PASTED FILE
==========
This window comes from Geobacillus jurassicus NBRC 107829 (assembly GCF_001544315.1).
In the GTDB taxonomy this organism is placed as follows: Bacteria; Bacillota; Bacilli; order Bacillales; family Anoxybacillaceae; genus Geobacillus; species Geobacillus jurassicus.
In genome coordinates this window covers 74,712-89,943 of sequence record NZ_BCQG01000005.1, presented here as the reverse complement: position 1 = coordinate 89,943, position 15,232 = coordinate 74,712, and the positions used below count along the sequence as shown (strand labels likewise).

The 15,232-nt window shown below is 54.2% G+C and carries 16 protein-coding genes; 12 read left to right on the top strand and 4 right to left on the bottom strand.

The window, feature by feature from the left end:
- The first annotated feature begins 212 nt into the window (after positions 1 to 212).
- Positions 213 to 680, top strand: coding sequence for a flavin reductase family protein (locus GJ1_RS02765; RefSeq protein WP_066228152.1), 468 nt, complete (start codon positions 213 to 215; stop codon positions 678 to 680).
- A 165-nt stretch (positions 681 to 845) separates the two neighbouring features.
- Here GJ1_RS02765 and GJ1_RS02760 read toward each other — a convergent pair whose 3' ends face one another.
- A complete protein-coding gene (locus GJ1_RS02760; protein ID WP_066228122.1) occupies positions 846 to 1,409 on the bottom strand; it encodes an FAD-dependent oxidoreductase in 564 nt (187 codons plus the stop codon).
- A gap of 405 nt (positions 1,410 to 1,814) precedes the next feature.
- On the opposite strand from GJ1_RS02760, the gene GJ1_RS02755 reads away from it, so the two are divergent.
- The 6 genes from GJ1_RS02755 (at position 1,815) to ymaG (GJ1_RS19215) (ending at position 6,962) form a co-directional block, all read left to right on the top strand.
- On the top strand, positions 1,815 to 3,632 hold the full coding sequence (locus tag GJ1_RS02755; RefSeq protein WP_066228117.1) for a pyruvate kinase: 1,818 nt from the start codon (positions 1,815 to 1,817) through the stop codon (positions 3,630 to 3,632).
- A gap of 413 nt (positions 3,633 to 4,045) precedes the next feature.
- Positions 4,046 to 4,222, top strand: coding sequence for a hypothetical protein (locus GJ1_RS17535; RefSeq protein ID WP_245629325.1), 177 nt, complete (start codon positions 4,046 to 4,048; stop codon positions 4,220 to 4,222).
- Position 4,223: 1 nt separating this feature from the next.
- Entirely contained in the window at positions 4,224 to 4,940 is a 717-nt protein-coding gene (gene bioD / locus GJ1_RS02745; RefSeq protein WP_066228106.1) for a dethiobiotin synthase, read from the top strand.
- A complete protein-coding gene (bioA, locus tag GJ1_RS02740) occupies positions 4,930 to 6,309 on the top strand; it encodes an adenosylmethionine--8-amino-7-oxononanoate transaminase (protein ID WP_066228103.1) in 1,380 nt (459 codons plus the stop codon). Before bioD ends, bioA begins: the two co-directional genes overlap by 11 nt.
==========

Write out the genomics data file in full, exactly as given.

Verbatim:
This window comes from Geobacillus jurassicus NBRC 107829 (assembly GCF_001544315.1).
In the GTDB taxonomy this organism is placed as follows: Bacteria; Bacillota; Bacilli; order Bacillales; family Anoxybacillaceae; genus Geobacillus; species Geobacillus jurassicus.
In genome coordinates this window covers 74,712-89,943 of sequence record NZ_BCQG01000005.1, presented here as the reverse complement: position 1 = coordinate 89,943, position 15,232 = coordinate 74,712, and the positions used below count along the sequence as shown (strand labels likewise).

The 15,232-nt window shown below is 54.2% G+C and carries 16 protein-coding genes; 12 read left to right on the top strand and 4 right to left on the bottom strand.

The window, feature by feature from the left end:
- The first annotated feature begins 212 nt into the window (after positions 1 to 212).
- Positions 213 to 680, top strand: coding sequence for a flavin reductase family protein (locus GJ1_RS02765; RefSeq protein WP_066228152.1), 468 nt, complete (start codon positions 213 to 215; stop codon positions 678 to 680).
- A 165-nt stretch (positions 681 to 845) separates the two neighbouring features.
- Here GJ1_RS02765 and GJ1_RS02760 read toward each other — a convergent pair whose 3' ends face one another.
- A complete protein-coding gene (locus GJ1_RS02760; protein ID WP_066228122.1) occupies positions 846 to 1,409 on the bottom strand; it encodes an FAD-dependent oxidoreductase in 564 nt (187 codons plus the stop codon).
- A gap of 405 nt (positions 1,410 to 1,814) precedes the next feature.
- On the opposite strand from GJ1_RS02760, the gene GJ1_RS02755 reads away from it, so the two are divergent.
- The 6 genes from GJ1_RS02755 (at position 1,815) to ymaG (GJ1_RS19215) (ending at position 6,962) form a co-directional block, all read left to right on the top strand.
- On the top strand, positions 1,815 to 3,632 hold the full coding sequence (locus tag GJ1_RS02755; RefSeq protein WP_066228117.1) for a pyruvate kinase: 1,818 nt from the start codon (positions 1,815 to 1,817) through the stop codon (positions 3,630 to 3,632).
- A gap of 413 nt (positions 3,633 to 4,045) precedes the next feature.
- Positions 4,046 to 4,222, top strand: coding sequence for a hypothetical protein (locus GJ1_RS17535; RefSeq protein ID WP_245629325.1), 177 nt, complete (start codon positions 4,046 to 4,048; stop codon positions 4,220 to 4,222).
- Position 4,223: 1 nt separating this feature from the next.
- Entirely contained in the window at positions 4,224 to 4,940 is a 717-nt protein-coding gene (gene bioD / locus GJ1_RS02745; RefSeq protein WP_066228106.1) for a dethiobiotin synthase, read from the top strand.
- A complete protein-coding gene (bioA, locus tag GJ1_RS02740) occupies positions 4,930 to 6,309 on the top strand; it encodes an adenosylmethionine--8-amino-7-oxononanoate transaminase (protein ID WP_066228103.1) in 1,380 nt (459 codons plus the stop codon). Before bioD ends, bioA begins: the two co-directional genes overlap by 11 nt.